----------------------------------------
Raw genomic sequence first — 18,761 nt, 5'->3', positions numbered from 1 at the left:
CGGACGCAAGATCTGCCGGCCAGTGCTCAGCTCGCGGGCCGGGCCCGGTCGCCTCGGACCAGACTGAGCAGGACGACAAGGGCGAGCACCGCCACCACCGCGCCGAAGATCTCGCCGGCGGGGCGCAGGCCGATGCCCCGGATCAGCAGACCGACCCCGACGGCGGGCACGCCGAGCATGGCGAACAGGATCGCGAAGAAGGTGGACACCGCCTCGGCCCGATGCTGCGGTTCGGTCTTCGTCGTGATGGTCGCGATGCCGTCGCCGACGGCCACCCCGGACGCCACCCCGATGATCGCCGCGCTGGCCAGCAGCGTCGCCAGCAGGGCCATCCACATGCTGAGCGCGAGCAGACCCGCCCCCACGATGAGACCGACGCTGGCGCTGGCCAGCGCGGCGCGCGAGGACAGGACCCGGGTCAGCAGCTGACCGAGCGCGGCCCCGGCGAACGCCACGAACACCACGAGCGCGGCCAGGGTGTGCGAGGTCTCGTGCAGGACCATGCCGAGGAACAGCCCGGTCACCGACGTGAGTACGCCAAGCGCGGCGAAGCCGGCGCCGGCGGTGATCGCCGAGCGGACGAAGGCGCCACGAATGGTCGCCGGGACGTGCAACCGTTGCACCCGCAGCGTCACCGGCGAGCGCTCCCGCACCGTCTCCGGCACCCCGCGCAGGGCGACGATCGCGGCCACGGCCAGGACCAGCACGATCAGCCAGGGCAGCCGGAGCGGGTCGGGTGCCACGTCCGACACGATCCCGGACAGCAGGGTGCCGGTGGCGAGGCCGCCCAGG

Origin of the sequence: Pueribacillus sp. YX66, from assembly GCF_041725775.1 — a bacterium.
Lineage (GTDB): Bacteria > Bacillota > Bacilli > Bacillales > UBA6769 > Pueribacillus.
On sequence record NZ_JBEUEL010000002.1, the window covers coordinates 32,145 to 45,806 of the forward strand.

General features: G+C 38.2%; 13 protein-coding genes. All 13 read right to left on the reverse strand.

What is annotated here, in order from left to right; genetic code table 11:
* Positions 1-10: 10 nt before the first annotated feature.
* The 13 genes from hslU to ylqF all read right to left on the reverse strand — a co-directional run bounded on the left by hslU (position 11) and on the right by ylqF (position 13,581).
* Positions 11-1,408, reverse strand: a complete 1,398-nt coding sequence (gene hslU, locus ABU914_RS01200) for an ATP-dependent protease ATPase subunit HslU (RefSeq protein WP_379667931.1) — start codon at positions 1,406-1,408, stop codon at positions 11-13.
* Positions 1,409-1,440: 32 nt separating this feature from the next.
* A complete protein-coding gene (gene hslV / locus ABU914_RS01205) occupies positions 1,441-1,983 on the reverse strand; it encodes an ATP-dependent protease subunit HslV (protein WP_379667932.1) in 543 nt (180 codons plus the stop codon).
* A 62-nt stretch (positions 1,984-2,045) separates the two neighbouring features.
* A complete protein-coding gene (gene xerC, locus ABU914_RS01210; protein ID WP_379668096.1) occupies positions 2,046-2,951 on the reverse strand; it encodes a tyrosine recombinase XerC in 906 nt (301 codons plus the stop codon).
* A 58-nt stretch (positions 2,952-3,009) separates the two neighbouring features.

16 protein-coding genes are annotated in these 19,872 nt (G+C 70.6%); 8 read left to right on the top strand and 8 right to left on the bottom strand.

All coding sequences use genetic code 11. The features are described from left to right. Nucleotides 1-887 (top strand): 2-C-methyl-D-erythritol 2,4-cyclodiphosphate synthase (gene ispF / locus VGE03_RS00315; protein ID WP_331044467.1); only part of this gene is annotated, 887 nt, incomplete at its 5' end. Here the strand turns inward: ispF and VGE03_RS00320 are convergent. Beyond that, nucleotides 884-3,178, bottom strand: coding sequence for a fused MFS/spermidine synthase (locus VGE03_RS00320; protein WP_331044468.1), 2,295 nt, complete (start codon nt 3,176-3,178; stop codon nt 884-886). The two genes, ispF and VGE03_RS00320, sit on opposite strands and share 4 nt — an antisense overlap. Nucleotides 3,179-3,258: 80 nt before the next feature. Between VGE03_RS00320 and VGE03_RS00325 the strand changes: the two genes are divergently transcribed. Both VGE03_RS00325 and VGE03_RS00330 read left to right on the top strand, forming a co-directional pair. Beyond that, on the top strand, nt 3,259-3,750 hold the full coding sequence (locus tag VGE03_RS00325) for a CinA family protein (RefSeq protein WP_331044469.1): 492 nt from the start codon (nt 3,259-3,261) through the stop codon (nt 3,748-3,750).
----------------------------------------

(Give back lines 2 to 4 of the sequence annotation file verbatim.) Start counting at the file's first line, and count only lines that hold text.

CGGACGCAAGATCTGCCGGCCAGTGCTCAGCTCGCGGGCCGGGCCCGGTCGCCTCGGACCAGACTGAGCAGGACGACAAGGGCGAGCACCGCCACCACCGCGCCGAAGATCTCGCCGGCGGGGCGCAGGCCGATGCCCCGGATCAGCAGACCGACCCCGACGGCGGGCACGCCGAGCATGGCGAACAGGATCGCGAAGAAGGTGGACACCGCCTCGGCCCGATGCTGCGGTTCGGTCTTCGTCGTGATGGTCGCGATGCCGTCGCCGACGGCCACCCCGGACGCCACCCCGATGATCGCCGCGCTGGCCAGCAGCGTCGCCAGCAGGGCCATCCACATGCTGAGCGCGAGCAGACCCGCCCCCACGATGAGACCGACGCTGGCGCTGGCCAGCGCGGCGCGCGAGGACAGGACCCGGGTCAGCAGCTGACCGAGCGCGGCCCCGGCGAACGCCACGAACACCACGAGCGCGGCCAGGGTGTGCGAGGTCTCGTGCAGGACCATGCCGAGGAACAGCCCGGTCACCGACGTGAGTACGCCAAGCGCGGCGAAGCCGGCGCCGGCGGTGATCGCCGAGCGGACGAAGGCGCCACGAATGGTCGCCGGGACGTGCAACCGTTGCACCCGCAGCGTCACCGGCGAGCGCTCCCGCACCGTCTCCGGCACCCCGCGCAGGGCGACGATCGCGGCCACGGCCAGGACCAGCACGATCAGCCAGGGCAGCCGGAGCGGGTCGGGTGCCACGTCCGACACGATCCCGGACAGCAGGGTGCCGGTGGCGAGGCCGCCCAGG

Origin of the sequence: Pueribacillus sp. YX66, from assembly GCF_041725775.1 — a bacterium.
Lineage (GTDB): Bacteria > Bacillota > Bacilli > Bacillales > UBA6769 > Pueribacillus.